Stephen Frost <sfr...@snowman.net> writes:
> * Robert Haas (robertmh...@gmail.com) wrote:
>> On Wed, Oct 23, 2013 at 11:35 AM, Stephen Frost <sfr...@snowman.net> wrote:
>>> Would this make sense as a configure-time check, rather than initdb, to
>>> try blocking SIGSYS and checking for an ENOSYS from shm_open()? Seems
>>> preferrable to do that in a configure check rather than initdb.
>> I don't see why. It's a run-time behavior; the build system may not
>> be where the binaries will ultimately run.
> I suppose, just need to be more cautious when blocking signals in initdb
> than in a configure-time check, of course.
Indeed, telling initdb to ignore SIGSYS makes it do what we want on
$ git diff
diff --git a/src/bin/initdb/initdb.c b/src/bin/initdb/initdb.c
*** 3197,3202 ****
--- 3197,3207 ----
+ /* Prevent SIGSYS so we can probe for kernel calls that might not work */
+ #ifdef SIGSYS
+ pqsignal(SIGSYS, SIG_IGN);
selecting dynamic shared memory implementation ... sysv
The above patch ignores SIGSYS throughout initdb. We could narrow the
possible side-effects by only disabling SIGSYS around the shm_open call,
but I'm not sure there's any value in that. It seems likely to me that
the same kind of problem might pop up elsewhere in future, as we try
to make use of other modern kernel facilities. In fact, I can foresee
wanting to run the whole backend this way --- though I'm not proposing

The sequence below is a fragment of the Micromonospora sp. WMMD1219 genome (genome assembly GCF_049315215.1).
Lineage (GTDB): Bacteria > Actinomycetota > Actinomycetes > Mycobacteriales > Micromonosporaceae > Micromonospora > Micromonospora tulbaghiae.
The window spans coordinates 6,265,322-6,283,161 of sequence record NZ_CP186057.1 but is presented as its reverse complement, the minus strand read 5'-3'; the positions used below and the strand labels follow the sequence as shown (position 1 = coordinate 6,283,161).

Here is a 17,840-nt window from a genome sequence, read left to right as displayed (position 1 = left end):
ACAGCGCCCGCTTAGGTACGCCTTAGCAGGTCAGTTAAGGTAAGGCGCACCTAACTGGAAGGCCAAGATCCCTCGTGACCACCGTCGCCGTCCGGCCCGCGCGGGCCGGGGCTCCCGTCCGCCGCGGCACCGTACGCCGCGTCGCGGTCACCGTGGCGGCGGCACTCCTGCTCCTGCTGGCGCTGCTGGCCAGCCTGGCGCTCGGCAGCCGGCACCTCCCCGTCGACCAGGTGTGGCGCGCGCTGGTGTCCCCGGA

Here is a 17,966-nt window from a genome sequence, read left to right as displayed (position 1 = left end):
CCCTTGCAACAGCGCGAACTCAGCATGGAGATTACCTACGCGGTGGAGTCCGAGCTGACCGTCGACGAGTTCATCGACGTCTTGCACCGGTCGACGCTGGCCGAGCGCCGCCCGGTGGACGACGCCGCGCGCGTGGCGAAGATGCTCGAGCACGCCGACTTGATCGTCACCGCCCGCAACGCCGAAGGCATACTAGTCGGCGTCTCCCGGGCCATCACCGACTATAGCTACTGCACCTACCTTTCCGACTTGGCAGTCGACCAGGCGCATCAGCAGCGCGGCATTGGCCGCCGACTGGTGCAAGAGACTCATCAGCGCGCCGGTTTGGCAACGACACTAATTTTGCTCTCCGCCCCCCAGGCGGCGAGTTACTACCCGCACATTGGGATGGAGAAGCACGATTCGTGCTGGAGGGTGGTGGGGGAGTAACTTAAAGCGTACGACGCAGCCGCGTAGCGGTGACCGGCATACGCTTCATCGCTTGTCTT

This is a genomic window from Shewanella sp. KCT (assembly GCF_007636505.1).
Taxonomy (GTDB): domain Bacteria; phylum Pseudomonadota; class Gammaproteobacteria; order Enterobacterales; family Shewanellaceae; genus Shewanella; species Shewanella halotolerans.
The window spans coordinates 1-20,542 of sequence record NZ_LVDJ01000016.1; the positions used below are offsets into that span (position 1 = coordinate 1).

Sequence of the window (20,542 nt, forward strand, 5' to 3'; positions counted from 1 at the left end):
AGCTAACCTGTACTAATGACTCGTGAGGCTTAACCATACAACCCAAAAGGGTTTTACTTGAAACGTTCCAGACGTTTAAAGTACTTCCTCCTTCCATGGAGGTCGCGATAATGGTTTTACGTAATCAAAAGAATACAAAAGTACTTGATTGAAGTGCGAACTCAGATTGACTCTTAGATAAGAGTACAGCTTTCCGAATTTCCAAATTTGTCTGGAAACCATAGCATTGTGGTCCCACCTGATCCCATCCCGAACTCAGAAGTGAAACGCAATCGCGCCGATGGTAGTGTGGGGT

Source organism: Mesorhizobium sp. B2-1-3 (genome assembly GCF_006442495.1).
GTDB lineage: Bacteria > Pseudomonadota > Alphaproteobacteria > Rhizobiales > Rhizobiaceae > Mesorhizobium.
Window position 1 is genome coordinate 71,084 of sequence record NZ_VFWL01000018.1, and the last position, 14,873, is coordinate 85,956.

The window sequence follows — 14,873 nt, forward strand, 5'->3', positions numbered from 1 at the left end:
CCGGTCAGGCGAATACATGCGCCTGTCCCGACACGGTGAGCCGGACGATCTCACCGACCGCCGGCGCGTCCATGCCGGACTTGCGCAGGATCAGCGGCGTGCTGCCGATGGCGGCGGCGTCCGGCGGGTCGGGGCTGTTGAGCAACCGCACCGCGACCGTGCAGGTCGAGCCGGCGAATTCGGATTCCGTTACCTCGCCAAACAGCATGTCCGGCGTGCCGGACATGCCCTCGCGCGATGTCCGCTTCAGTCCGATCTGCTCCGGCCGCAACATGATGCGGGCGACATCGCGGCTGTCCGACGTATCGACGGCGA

doing so today.
A bit of googling turned up the following paragraph of rationale in the
POSIX spec (Open Group Base Specifications 2013 edition):
There is very little that a Conforming POSIX.1 Application can do by
catching, ignoring, or masking any of the signals SIGILL, SIGTRAP,
SIGIOT, SIGEMT, SIGBUS, SIGSEGV, SIGSYS, or SIGFPE. They will generally
be generated by the system only in cases of programming errors. While it
may be desirable for some robust code (for example, a library routine)
to be able to detect and recover from programming errors in other code,
these signals are not nearly sufficient for that purpose. One portable
use that does exist for these signals is that a command interpreter can
recognize them as the cause of termination of a process (with wait())
and print an appropriate message.
So in other words, the reason for delivering SIGSYS rather than returning
ENOSYS by default is to make it apparent from the process exit code that
you made an invalid kernel call, should your code be sloppy enough that
it fails to notice and report kernel call failures. This argument doesn't
seem to me to hold a lot of water for Postgres' purposes.
regards, tom lane
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